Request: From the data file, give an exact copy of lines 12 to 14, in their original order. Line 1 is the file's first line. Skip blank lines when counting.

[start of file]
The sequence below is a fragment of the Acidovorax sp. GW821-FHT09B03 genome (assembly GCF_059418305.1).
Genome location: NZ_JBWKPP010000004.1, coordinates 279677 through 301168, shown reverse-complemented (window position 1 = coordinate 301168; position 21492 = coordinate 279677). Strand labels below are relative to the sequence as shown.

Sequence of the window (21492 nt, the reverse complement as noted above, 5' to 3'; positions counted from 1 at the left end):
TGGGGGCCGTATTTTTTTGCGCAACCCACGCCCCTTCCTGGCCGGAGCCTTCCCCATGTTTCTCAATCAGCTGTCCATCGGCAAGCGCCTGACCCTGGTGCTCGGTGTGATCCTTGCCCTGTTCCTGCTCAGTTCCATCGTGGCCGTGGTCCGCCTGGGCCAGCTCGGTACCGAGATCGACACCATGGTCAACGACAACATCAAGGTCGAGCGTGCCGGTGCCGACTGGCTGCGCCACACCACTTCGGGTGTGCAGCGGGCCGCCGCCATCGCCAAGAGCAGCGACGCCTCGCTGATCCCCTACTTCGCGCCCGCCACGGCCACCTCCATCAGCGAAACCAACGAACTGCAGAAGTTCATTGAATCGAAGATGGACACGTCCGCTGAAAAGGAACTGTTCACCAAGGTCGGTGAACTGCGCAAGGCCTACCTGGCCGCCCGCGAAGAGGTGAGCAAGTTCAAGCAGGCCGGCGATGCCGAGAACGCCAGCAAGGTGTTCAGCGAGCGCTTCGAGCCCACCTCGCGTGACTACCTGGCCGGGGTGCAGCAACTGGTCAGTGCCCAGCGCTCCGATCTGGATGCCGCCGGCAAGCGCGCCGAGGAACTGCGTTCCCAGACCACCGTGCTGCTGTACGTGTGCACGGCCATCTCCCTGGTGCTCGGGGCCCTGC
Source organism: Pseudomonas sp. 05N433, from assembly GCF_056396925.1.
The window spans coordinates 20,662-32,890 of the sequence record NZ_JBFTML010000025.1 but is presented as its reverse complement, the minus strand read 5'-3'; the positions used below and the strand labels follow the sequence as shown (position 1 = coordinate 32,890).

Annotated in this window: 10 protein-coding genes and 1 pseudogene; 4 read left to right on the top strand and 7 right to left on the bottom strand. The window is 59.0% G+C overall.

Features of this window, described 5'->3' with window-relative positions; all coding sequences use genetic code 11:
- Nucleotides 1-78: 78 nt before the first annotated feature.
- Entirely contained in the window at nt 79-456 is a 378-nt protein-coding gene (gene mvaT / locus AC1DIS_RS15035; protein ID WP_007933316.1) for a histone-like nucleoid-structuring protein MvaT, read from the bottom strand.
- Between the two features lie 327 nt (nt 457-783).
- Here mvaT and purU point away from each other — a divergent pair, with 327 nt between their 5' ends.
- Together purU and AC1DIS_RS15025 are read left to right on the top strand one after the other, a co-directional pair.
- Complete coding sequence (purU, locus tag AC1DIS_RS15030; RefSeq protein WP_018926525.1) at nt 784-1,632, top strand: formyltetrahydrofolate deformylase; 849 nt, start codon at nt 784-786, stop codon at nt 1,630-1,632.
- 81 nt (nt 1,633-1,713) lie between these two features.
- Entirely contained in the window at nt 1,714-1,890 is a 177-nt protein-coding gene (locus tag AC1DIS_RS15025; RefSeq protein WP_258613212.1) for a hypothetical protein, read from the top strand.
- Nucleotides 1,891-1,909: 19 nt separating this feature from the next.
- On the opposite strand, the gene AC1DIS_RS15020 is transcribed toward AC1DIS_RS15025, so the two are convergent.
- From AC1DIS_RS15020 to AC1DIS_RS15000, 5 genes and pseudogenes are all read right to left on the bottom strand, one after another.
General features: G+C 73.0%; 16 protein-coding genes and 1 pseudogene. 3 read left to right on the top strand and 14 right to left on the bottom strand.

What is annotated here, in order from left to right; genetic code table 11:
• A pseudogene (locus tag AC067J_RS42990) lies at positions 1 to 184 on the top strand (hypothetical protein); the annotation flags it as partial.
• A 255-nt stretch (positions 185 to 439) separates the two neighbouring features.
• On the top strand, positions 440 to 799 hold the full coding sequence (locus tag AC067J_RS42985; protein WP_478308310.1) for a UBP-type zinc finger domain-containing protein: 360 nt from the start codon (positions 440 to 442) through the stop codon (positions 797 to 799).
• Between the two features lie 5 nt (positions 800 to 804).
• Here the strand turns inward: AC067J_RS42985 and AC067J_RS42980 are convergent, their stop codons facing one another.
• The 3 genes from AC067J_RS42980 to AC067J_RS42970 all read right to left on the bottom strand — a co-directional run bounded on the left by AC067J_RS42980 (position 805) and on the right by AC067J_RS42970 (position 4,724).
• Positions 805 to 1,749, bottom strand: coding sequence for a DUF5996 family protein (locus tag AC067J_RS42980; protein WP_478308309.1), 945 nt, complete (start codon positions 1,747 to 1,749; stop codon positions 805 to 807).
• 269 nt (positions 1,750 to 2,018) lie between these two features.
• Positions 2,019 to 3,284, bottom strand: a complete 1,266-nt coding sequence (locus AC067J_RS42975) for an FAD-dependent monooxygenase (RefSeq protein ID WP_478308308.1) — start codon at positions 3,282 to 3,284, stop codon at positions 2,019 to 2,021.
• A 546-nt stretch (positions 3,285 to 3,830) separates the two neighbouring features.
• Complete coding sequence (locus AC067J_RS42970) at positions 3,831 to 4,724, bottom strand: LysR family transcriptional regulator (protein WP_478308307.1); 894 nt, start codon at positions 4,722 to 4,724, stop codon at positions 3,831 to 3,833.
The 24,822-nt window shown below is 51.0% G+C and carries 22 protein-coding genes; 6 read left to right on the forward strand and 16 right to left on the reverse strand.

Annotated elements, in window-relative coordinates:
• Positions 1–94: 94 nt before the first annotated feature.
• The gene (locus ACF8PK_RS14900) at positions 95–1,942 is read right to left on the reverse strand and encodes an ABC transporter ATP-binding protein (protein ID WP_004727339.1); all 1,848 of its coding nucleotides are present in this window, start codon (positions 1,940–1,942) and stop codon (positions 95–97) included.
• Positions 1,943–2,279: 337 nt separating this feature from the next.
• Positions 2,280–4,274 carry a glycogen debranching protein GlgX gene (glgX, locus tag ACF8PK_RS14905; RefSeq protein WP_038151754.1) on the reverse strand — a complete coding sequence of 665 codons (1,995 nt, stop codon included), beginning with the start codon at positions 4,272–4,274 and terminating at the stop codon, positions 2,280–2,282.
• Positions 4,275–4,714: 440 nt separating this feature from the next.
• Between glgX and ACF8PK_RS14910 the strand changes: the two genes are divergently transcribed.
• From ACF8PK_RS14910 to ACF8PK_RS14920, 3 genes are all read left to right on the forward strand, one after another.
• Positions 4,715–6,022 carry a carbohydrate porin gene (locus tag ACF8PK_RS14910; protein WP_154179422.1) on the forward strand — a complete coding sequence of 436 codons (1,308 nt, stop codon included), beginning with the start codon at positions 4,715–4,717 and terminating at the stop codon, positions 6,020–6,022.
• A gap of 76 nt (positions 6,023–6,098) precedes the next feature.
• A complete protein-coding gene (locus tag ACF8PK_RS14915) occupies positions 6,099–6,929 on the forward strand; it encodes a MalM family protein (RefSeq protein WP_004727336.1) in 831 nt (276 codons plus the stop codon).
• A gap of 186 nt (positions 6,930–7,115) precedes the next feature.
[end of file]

- Here mvaT and purU point away from each other — a divergent pair, with 327 nt between their 5' ends.
- Together purU and AC1DIS_RS15025 are read left to right on the top strand one after the other, a co-directional pair.
- Complete coding sequence (purU, locus tag AC1DIS_RS15030; RefSeq protein WP_018926525.1) at nt 784-1,632, top strand: formyltetrahydrofolate deformylase; 849 nt, start codon at nt 784-786, stop codon at nt 1,630-1,632.